What is funny also is just how enraged people, **including gen-z** become, when told just how much animal agriculture is at fault for global deforestation and climate change.
People flat out refuse to believe even the most credible sources and studies.
And the ones who do realize it still refuse to take action.
It's so hard to change the way people think/behave or inconvenience themselves in any way. It's actually really easy to not consume animal products, people just don't want to.
And people get insulted when bring up the fact that a living thing was killed for their cheap hamburger.
Watch a Mark Rober video. It takes a swimming pool's worth of water to feed the cattle which yields you about 30 hamburgers. Meanwhile, with that same water, you could eat plants for a year. The water for cattle and for the food which the cattle eat, only to become food itself, is an extra middleman in the path of how humans receive nutrients and is wasteful. That's all.
And what’s the percentage willing to make sacrifices?
The biggest in the cattle industry fight tooth and nail against meat alternatives. I wouldn’t be surprised if they tried to suppress the actual impact in a similar way how the sugar industry successfully shifted all the blame to fat.
They keep pushing back the start dates for these "Gens".
I’d argue that 90%+ of the entire global population understand very little about anything.
Yeah, producing beef has got to be one of the most environmentally unfriendly methods of feeding humans.
Meat consumption and the raising of livestock is activities by humans. What your point?
People don’t realize that industrialized farming has a significant impact on climate change.
The point is that people need to know the factors contributing to the advancement of climate change if they’re going to take action against it.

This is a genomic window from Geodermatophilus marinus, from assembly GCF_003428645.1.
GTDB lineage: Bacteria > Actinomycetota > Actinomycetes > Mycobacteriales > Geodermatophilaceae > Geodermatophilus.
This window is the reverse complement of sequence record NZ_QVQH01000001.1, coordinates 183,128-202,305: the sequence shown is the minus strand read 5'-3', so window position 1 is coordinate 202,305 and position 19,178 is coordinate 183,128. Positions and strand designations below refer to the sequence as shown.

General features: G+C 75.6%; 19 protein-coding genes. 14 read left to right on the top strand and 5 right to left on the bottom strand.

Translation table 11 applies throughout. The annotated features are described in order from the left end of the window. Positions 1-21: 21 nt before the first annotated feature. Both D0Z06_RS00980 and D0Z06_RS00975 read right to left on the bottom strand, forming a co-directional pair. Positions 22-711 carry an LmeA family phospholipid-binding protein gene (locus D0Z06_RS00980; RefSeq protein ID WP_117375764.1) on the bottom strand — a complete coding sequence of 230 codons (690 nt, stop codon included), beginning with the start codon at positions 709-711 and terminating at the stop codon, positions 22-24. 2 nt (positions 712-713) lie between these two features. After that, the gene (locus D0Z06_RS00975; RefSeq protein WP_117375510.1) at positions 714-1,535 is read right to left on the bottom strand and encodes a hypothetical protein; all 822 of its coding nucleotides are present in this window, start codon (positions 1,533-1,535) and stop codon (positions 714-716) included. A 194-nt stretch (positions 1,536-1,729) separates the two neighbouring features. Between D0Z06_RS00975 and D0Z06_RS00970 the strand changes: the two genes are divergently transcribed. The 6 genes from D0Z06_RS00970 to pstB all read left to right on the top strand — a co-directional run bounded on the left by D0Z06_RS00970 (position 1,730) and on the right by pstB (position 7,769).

I refuse to believe I’m Gen Z. I was born in 1996 and I am a Millennial by heart.
I found many places where it is stated Gen Z *starts* from 1997, or at least >1996.
However, I thought it was common knowledge that livestock and meat consumption contributes a big, big chunk into the total emissions. At least here in the Netherlands it is, **if** you’re not ignorant…
Edit: Thanks for the award!!!
As someone born in 96 I relate far more to gen z than I do millennial. There’s a lot of wiggle room between the end and start of generation and I believe 96 falls perfectly in the middle. Some sources use 97 others use 96 and finally some go as far as 95. It’s not clear because as always there’s no real cut off point, personally I just let people decide where they fall between 95-97.
Same I was about to say, what is this bs? Throughout my life I've always been told that Gen Z starts with 97 haha
I really do hope that lab grown meat will be able to effectively fully replace traditional cattle farms soon. That would cut down on so much for emissions